Taliban arrest women for ‘bad hijab’ in first crackdown since return in power

A Taliban spokesman says authorities have arrested women in the Afghan capital Kabul for wearing “bad hijab.”

ABC News (04.01.2023) – The Taliban have arrested women in the Afghan capital for wearing “bad hijab,” a spokesman at the country’s Vice and Virtue Ministry said Thursday.

It’s the first official confirmation of a crackdown on women who don’t follow the dress code imposed by the Taliban since they returned to power in 2021 and has echoes with neighboring Iran, which has enforced mandatory hijab for decades.

The development is the latest blow to Afghan women and girls, who are already reeling from bans on education, employment and access to public spaces.

The spokesman from the Vice and Virtue Ministry, Abdul Ghafar Farooq, didn’t say how many women have been arrested or what constitutes bad hijab.

In May 2022, the Taliban issued a decree calling for women to only show their eyes and recommending they wear the head-to-toe burqa, similar to restrictions during the Taliban’s previous rule between 1996 and 2001.

Farooq said the women were arrested three days ago.

In voice notes to The Associated Press, he said the ministry has heard complaints about women’s lack of correct hijab in the capital and provinces for almost two-and-a-half years.

Ministry officials made recommendations to women and advised them to follow the dress code. Female police officers were sent to arrest the women after they failed to follow the advice, he added.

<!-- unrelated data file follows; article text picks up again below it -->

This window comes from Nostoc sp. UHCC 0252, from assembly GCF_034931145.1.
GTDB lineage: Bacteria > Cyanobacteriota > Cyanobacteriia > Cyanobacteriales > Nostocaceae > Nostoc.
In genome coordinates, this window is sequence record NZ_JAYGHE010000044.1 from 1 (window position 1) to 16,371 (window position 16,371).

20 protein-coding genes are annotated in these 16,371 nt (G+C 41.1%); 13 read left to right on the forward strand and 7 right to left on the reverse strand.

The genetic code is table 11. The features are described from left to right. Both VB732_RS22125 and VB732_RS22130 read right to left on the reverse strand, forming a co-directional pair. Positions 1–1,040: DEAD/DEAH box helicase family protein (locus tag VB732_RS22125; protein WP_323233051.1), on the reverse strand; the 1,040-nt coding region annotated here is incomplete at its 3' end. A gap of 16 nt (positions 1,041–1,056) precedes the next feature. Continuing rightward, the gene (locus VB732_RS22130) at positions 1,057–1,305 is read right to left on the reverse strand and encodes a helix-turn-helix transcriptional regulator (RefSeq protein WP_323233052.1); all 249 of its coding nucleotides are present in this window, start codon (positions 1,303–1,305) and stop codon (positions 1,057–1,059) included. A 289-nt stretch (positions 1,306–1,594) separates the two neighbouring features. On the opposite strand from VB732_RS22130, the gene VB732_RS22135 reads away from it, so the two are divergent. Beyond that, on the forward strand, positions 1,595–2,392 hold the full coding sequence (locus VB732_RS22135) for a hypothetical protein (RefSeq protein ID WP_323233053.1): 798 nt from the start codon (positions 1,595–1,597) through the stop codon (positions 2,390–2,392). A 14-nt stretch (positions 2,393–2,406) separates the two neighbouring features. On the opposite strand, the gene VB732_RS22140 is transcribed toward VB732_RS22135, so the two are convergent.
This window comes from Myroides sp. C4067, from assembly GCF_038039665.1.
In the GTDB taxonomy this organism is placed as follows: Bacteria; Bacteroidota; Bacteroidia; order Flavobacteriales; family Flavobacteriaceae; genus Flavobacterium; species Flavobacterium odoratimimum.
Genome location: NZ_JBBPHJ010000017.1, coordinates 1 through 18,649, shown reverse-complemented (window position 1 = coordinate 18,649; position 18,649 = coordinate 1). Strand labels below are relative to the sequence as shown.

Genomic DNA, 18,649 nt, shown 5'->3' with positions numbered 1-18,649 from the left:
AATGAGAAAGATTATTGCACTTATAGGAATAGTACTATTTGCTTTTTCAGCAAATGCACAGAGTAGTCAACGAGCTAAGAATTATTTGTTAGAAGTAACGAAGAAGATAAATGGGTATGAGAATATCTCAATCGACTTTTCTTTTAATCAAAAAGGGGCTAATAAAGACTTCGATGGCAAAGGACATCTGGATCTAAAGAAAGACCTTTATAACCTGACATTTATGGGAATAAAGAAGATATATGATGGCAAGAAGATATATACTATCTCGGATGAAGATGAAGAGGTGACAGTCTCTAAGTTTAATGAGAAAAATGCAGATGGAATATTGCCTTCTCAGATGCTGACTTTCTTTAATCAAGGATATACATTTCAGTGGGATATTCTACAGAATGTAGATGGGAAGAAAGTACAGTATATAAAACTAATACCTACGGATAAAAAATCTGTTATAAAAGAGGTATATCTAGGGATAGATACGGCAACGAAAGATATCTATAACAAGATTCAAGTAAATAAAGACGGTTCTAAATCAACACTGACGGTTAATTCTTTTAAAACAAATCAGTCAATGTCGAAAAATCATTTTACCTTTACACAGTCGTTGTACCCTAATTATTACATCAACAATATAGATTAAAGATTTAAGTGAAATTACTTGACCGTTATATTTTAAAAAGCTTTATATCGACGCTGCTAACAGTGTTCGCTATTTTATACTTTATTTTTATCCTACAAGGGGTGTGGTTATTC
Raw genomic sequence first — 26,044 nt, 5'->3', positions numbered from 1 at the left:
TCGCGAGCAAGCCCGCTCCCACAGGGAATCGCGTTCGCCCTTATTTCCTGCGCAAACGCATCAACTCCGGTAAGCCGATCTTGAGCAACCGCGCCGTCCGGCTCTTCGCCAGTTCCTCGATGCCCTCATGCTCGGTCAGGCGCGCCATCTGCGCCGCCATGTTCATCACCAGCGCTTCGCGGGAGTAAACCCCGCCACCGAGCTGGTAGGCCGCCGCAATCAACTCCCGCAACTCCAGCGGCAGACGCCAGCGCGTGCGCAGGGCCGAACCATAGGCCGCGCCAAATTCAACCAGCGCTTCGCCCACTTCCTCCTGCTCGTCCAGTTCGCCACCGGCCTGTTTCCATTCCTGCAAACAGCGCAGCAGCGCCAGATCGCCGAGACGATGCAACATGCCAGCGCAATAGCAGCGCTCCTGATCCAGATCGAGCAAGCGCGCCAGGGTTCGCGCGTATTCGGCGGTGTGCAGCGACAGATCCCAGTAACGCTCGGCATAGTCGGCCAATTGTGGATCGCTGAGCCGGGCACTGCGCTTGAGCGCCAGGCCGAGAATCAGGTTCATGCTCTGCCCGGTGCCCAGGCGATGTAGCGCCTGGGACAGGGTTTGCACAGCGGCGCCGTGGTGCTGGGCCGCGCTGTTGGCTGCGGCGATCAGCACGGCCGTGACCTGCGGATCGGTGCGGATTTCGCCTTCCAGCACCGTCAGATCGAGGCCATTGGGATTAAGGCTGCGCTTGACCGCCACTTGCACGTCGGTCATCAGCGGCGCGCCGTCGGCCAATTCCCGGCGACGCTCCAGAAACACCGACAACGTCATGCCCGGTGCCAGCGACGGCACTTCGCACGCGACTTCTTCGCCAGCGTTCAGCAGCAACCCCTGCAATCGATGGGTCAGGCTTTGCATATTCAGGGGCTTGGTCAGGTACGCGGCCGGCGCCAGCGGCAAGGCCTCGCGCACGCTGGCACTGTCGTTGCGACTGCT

“These are the few limited women who spread bad hijab in Islamic society,” he said. “They violated Islamic values ​​and rituals, and encouraged society and other respected sisters to go for bad hijab.”

Police will refer the matter to judicial authorities or the women will be released on strict bail, according to Farooq.

“In every province, those who go without hijab will be arrested,” he warned.

The arrests come less than a week after the UN Security Council called for a special envoy to engage with the Taliban, especially on gender and human rights.

But the Taliban criticized the idea, saying that special envoys have “complicated situations further via the imposition of external solutions.”

Late Wednesday, while expressing support for a special envoy for Afghanistan, U.S. State Department spokesperson Matthew Miller said America remained concerned about the Taliban’s “repressive edicts against women and girls and its unwillingness to foster inclusive governance.”

The decisions made risk irreparable damage to Afghan society and move the Taliban further away from normalizing relations with the international community, added Miller.

Photo: RFE/RL